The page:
Okay, here’s the important part that relates to the two hypothetical examples that started this blog post. Diminishing anger towards losses and diminishing joy from gains means that we like it when gains are spread out and prefer it when losses are lumped together. And diminishing sensitivity means one big loss of 1,200 points feels like less than three separate losses of 400 points each.
Smart game designers know this, even if they never touched a psychology textbook. It’s the reason why after reaching the end of a challenge in one of the Assassin’s Creed games you find not one big treasure chest, but many small ones. It’s why you often get to visit multiple trainers, vendors, and screens to spend the upgrade points you get when you level a character up. It’s why Dead Rising 2’s Chuck Green gets combo cards and little bumps to abilities at each level instead of drastic improvements every five levels. And it explains why hitting a minimum level requirement to don a bunch of new armor is so exciting –each greave, gauntlet, and codpiece is a separate gain, not to mention a visual upgrade to your character model.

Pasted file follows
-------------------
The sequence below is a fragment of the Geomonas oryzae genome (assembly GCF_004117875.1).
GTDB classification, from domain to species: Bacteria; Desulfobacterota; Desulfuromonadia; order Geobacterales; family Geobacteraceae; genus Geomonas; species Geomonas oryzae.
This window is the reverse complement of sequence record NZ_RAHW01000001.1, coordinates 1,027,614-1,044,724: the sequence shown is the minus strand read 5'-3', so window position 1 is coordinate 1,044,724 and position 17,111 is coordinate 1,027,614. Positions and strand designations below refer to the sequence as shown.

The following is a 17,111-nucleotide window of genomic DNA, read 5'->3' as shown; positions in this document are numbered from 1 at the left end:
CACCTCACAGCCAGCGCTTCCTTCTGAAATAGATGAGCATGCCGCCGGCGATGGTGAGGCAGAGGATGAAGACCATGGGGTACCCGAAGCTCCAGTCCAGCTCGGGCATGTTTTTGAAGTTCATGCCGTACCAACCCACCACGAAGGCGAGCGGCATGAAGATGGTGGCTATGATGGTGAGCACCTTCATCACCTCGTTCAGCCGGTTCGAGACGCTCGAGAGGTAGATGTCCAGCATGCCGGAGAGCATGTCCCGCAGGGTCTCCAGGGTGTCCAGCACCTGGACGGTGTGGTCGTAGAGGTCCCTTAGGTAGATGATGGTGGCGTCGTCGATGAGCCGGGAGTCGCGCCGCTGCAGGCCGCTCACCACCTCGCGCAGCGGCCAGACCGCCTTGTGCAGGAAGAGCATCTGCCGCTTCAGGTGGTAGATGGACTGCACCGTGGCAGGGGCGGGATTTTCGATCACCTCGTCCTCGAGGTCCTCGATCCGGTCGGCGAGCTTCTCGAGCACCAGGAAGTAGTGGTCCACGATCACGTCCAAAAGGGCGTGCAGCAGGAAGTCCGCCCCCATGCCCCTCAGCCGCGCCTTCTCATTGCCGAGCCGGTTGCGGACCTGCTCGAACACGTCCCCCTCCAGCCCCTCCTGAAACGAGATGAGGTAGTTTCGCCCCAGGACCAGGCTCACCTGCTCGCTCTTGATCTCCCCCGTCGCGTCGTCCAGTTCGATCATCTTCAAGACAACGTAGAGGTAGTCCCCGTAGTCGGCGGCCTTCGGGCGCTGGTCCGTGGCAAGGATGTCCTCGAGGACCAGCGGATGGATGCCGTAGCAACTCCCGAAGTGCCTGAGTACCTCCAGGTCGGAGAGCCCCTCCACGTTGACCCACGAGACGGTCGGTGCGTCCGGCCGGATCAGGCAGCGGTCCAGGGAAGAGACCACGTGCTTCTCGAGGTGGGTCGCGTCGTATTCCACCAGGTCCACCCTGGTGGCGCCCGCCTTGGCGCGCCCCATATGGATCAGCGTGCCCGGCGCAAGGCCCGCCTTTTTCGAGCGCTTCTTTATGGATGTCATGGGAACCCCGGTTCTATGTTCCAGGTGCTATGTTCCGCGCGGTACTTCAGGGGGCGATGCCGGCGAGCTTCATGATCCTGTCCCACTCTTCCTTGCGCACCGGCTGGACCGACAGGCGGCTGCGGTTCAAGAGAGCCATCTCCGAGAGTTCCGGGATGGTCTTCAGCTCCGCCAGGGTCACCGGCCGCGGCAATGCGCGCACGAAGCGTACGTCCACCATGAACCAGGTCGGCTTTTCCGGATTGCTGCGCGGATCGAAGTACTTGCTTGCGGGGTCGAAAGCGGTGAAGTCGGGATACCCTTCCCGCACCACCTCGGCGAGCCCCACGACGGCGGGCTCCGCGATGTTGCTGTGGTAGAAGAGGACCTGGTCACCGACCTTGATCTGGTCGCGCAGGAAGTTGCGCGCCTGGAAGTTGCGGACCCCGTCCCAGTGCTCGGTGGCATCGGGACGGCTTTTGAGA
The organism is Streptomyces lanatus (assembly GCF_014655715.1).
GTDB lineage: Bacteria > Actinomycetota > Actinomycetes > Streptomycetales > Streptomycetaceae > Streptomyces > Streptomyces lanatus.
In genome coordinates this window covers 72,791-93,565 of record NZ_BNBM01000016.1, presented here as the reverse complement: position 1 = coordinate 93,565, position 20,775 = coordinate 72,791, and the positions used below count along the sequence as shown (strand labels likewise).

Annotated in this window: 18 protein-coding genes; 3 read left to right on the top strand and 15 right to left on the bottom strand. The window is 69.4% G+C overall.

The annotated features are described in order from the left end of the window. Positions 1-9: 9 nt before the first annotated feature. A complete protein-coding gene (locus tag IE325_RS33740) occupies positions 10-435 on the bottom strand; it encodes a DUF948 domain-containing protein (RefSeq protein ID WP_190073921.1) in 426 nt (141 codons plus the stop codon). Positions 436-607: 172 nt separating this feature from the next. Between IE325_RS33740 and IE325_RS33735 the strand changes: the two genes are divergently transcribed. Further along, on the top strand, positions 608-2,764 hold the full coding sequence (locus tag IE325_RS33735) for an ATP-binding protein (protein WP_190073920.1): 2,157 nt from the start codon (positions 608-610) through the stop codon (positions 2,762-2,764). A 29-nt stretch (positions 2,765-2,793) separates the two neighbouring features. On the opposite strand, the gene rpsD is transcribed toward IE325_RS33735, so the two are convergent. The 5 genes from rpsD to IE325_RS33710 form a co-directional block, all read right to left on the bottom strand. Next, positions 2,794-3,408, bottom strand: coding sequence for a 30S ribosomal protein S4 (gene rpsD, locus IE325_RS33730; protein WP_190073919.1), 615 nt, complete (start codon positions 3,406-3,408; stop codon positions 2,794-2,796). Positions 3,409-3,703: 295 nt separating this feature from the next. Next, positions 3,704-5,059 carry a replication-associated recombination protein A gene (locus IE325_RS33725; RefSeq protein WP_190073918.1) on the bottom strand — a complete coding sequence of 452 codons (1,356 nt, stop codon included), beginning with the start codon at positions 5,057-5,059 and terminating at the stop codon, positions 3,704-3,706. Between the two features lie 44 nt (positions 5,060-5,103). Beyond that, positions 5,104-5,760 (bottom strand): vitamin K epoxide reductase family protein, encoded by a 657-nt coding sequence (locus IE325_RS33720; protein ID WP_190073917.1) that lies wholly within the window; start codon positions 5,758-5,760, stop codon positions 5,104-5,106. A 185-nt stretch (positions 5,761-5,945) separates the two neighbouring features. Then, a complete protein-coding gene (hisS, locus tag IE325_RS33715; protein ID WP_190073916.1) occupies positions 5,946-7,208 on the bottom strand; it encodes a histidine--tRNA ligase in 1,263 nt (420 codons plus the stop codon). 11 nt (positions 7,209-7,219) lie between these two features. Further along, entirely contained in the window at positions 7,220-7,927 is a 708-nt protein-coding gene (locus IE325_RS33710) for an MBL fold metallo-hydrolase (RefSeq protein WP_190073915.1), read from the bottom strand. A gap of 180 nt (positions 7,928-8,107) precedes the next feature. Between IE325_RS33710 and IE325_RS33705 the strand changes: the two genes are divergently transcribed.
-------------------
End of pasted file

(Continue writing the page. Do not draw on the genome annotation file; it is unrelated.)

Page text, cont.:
The practice of bundling losses together to maximize player happiness is harder in modern games, but it does happen. It’s also interesting is to ponder games where designers don’t want to minimize the unhappiness associated with failure, and so they spread losses out. World of Warcraft’s resurrection sickness saps all your attributes as well as your damage potential by 75%, making it more of a bummer –not to mention damage to all your equipment.
So the next time you gain a level, upgrade your weapons, or get a reward for completing a quest, take a moment to ponder how loss aversion and diminishing sensitivity may have impacted how things shook out because of our imperfect human brains. Thanks, imperfect brains!